Are you getting enough vitamin D?

Who is at risk of a vitamin D deficiency and how can you ensure you’re getting enough?

Why vitamin D is vital for bones

Vitamin D is essential for healthy bones but it also plays many other important roles in the body. In Australia, vitamin D deficiency is common, with more than 30 per cent of adults having a mild, moderate or severe deficiency.

So, who is at risk of a vitamin D deficiency and how can you ensure you’re getting enough?

Why it’s important
Vitamin D holds an important function in the body because it helps with calcium absorption, cell growth and maintaining a strong immune system to fight disease and illness.

Technically, vitamin D helps to increase the absorption of calcium from the stomach, regulates calcium levels in the blood and works to strengthen the skeleton.

A vitamin D deficiency can lead to problems with the musculoskeletal structure, including bone and joint weakening and pain, and fractures and breaks in older people. Extreme deficiency cases can result in rickets. Babies born of vitamin D deficient mothers were likely to have lower birth weight, while unborn babies of mothers who were vitamin D deficient during the first trimester were twice as likely to have growth restrictions in utero.

Where it comes from
Exposure of the skin to sunlight is the main source of vitamin D. But it’s also found in small amounts in some foods. The liver and kidneys, which turn vitamin D into a hormone, play an essential role here.

A few foods that naturally contain vitamin D include:

  • fatty fish (e.g. salmon, tuna, mackerel)
  • beef liver, cheese and egg yolks
  • mushrooms.

Some foods are fortified with vitamin D. These include:

  • milk
  • breakfast cereals
  • some orange juices, yoghurts and soy drinks.

According to Osteoporosis Australia, food alone cannot provide an adequate amount of vitamin D. Daily exposure to sun is very important – about 10 to 15 minutes each day is advisable.

Many people with varying degrees of low vitamin D levels take supplements. Supplements are available as tablets, capsules, drops or liquid. Your GP or pharmacist can advise you on the right supplement for you.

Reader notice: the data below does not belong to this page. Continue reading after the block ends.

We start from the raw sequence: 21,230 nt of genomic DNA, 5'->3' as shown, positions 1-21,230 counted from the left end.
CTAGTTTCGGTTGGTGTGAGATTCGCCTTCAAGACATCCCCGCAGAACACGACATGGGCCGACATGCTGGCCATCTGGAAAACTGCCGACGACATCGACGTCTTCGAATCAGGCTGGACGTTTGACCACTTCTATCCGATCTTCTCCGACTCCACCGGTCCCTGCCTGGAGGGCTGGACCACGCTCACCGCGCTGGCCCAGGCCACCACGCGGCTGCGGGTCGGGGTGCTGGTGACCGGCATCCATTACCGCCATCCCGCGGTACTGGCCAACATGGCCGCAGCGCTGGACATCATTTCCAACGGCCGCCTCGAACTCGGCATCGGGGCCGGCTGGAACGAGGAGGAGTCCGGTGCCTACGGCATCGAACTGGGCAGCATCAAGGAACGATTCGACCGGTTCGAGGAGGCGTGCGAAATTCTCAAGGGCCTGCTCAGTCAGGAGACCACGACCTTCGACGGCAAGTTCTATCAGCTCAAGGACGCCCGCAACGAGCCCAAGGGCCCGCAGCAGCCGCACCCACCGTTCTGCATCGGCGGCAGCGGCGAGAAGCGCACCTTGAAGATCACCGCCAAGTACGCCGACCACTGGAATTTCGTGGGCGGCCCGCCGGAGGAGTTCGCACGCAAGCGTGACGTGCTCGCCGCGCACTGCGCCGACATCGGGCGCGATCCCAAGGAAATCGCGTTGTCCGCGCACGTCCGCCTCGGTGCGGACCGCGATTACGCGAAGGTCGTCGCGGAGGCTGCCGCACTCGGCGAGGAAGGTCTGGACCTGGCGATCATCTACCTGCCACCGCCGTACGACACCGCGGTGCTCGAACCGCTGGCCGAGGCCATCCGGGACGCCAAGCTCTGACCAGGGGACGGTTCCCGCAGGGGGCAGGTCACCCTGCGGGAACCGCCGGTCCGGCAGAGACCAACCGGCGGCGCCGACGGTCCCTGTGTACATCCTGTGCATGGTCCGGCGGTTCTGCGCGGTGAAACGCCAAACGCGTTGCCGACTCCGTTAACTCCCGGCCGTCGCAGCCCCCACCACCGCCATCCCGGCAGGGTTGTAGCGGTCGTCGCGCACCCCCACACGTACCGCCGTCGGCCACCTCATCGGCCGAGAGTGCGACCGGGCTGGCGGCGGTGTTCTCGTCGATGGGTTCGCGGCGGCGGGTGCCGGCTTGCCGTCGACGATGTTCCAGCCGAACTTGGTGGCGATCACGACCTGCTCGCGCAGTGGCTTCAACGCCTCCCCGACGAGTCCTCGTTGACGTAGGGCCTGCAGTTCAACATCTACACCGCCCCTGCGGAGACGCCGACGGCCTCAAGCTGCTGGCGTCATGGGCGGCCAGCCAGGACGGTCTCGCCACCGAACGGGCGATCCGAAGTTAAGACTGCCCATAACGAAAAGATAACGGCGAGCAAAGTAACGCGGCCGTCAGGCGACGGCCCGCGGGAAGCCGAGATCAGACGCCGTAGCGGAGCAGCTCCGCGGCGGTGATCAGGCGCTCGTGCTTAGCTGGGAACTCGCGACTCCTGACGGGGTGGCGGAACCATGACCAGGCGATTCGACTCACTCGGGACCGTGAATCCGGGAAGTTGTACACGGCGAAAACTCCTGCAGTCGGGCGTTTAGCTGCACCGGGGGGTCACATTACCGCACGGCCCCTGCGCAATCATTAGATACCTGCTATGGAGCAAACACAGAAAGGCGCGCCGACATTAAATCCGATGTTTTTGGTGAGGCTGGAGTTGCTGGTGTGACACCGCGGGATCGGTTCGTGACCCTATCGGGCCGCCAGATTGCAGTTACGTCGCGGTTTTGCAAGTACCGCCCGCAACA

Who needs it?
Everyone – from young children to older adults – needs to maintain good levels of vitamin D. For those with low levels of vitamin D or who are at risk of bone problems (e.g. osteoarthritis and osteoporosis), this nutrient is most essential.

People should pay attention to their vitamin D intake if they:

  • are over 50
  • get very little sun
  • are women (all ages)
  • have a disposition to osteoarthritis, depression, heart disease and cancers
  • have a darker skin tone
  • have lactose intolerance
  • have kidney disease (or conditions that affect how the body absorbs minerals)
  • are vegan
  • are infants who consume only breast milk.

Vitamin D deficiency is also common in people who live in parts of the world where there are fewer days of sunlight.


How much do you need?
Osteoporosis Australia recommends the following international units (IU) doses of vitamin D:

People obtaining some sun exposure but not at recommended level:

  • under 70 years – at least 600 IU per day
  • over 70 years – at least 800 IU per day.

Sun avoiders or people at risk of vitamin D deficiency:

  • 1000 IU to 2000 IU per day (higher doses may be required)

People with moderate to severe vitamin D deficiency:

  • 3000 to 5000 IU per day for 6 to 12 weeks to raise the level of vitamin D quickly, followed by a maintenance dose of 1000 to 2000 IU per day. As advised by a doctor.

Note: it may take between three and five months for a full improvement in vitamin D levels, so it is important to take supplements as advised.

Find out more at Osteoporosis Australia and Jean Hailes.

Do you have regular blood tests to check for any health issues? Do you try to juggle sun exposure to get enough vitamin D?


    Disclaimer: This article contains general information about health issues and is not advice. For health advice, consult your medical practitioner.


    To make a comment, please register or login
    18th Sep 2018
    Never mind about the bones - D3 is vital for everything top to toe!
    Also Parkinson's people benefit from taking it as well - as always the narrow view is taken instead of the wider view of what ails us!
    18th Sep 2018
    It's easy to get enough Vit D in Australia by just exposing the skin on our arms, for example, for a little while in the cooler parts of the day.
    18th Sep 2018
    Not everyone is able to absorb Vit D through the skin thus there are always people who need to supplement and there needs to be more awareness of this.
    Golden Oldie
    19th Sep 2018
    Not that easy. I had a condition some years ago where my Vitamin D was zero. As a result calcium levels much too high in the blood, possibly leading to Osteoporosis. Caused by a hyperactive parathyroid gland, not readily diagnised except by a blood test. Did not feel unwell at all.

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